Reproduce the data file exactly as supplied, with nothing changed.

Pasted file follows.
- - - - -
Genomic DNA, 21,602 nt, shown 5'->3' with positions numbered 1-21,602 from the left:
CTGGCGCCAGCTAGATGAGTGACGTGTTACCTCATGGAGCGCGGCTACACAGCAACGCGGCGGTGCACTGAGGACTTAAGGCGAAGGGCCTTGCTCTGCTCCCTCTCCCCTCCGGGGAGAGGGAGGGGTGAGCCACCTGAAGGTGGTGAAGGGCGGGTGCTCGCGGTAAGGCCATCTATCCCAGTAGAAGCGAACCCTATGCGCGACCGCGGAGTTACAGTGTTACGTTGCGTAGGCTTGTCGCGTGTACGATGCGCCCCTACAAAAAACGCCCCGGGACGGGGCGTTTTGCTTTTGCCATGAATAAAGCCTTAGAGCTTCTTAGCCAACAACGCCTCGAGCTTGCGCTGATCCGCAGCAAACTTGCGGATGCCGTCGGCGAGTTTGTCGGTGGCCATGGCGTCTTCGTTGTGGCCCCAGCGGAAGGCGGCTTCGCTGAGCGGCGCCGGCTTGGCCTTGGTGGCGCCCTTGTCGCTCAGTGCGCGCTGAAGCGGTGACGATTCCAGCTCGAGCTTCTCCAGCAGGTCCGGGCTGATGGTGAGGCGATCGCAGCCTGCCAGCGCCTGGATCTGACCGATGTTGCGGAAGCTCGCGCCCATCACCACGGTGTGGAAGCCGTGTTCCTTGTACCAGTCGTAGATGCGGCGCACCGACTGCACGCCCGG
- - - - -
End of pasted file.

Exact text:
Genomic DNA, 21,602 nt, shown 5'->3' with positions numbered 1-21,602 from the left:
CTGGCGCCAGCTAGATGAGTGACGTGTTACCTCATGGAGCGCGGCTACACAGCAACGCGGCGGTGCACTGAGGACTTAAGGCGAAGGGCCTTGCTCTGCTCCCTCTCCCCTCCGGGGAGAGGGAGGGGTGAGCCACCTGAAGGTGGTGAAGGGCGGGTGCTCGCGGTAAGGCCATCTATCCCAGTAGAAGCGAACCCTATGCGCGACCGCGGAGTTACAGTGTTACGTTGCGTAGGCTTGTCGCGTGTACGATGCGCCCCTACAAAAAACGCCCCGGGACGGGGCGTTTTGCTTTTGCCATGAATAAAGCCTTAGAGCTTCTTAGCCAACAACGCCTCGAGCTTGCGCTGATCCGCAGCAAACTTGCGGATGCCGTCGGCGAGTTTGTCGGTGGCCATGGCGTCTTCGTTGTGGCCCCAGCGGAAGGCGGCTTCGCTGAGCGGCGCCGGCTTGGCCTTGGTGGCGCCCTTGTCGCTCAGTGCGCGCTGAAGCGGTGACGATTCCAGCTCGAGCTTCTCCAGCAGGTCCGGGCTGATGGTGAGGCGATCGCAGCCTGCCAGCGCCTGGATCTGACCGATGTTGCGGAAGCTCGCGCCCATCACCACGGTGTGGAAGCCGTGTTCCTTGTACCAGTCGTAGATGCGGCGCACCGACTGCACGCCCGG